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Annual Variation in the Distribution, Abundance, and Habitat Response of the Palila (Loxioides bailleui)

J. Michael Scott, Stephen Mountainspring, Charles van Riper, III, Cameron B. Kepler, James D. Jacobi, Timothy A. Burr and Jon G. Giffin
The Auk
Vol. 101, No. 4 (Oct., 1984), pp. 647-664
DOI: 10.2307/4086892
Stable URL: http://www.jstor.org/stable/4086892
Page Count: 18
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Since scans are not currently available to screen readers, please contact JSTOR User Support for access. We'll provide a PDF copy for your screen reader.
Annual Variation in the Distribution, Abundance, and Habitat Response of the Palila (Loxioides bailleui)
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Abstract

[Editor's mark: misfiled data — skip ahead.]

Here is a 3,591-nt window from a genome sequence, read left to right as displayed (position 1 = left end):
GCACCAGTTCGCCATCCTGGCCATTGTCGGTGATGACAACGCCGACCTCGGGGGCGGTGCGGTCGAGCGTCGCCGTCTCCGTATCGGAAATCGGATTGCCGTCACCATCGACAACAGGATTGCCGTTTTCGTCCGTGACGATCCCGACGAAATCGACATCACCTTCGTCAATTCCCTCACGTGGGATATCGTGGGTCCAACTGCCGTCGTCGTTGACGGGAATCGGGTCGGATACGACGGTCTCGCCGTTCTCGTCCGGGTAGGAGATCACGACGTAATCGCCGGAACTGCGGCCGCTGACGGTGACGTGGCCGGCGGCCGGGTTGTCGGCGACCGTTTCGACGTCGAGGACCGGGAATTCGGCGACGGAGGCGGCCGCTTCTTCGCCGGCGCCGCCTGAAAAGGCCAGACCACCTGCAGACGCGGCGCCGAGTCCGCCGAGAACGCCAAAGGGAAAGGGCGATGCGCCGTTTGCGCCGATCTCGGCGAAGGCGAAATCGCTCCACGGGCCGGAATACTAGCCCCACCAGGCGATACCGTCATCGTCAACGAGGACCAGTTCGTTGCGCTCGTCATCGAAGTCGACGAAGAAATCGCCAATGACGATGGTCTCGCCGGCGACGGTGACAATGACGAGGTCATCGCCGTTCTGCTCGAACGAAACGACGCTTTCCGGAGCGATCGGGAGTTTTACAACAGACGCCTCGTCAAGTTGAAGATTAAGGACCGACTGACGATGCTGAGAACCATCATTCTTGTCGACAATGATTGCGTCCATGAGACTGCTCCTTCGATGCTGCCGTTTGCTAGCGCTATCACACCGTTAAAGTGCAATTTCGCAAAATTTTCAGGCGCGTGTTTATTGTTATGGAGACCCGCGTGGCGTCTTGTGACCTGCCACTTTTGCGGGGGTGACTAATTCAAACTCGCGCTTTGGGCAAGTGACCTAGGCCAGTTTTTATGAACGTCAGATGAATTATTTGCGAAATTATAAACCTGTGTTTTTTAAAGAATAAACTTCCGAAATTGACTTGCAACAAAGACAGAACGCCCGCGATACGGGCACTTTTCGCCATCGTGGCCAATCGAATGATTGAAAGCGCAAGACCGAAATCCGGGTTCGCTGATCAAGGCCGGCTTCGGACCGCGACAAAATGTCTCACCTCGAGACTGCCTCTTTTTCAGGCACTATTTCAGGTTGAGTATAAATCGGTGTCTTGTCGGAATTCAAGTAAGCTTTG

We studied the distribution, population size, and habitat response of the Palila (Loxioides bailleui) during the 1980-1984 nonbreeding seasons to infer factors that limit the population and to develop management strategies. Distribution was fairly constant from year to year. Palila were confined to the subalpine woodland on Mauna Kea on the island of Hawaii, occurred between 2,000 and 2,850 m elevation, and reached highest densities on the southwest slopes. The population showed large annual fluctuations, from 6,400 birds in 1981 to 2,000 in 1984. The width of woodland was the most important variable in determining habitat response. Palila were more common in areas with greater crown cover, taller trees, and a higher proportion of native plants in the understory. Annual variation in Palila density within a habitat reflected variation in levels of their staple food, mamane pods. The main limiting factors of the population appeared to be the availability of good habitat and levels of their staple food. Palila had strongly depressed densities in the Pohakuloa flats area. This low density could not be explained by gross habitat features or food levels. Site tenacity, thermal stress, disturbance, and disease were hypothesized explanations. Our study indicated that the most effective management strategies would be the removal of feral ungulates and certain noxious plants from Palila habitat and the extension of the woodland zone to areas now intensively grazed.

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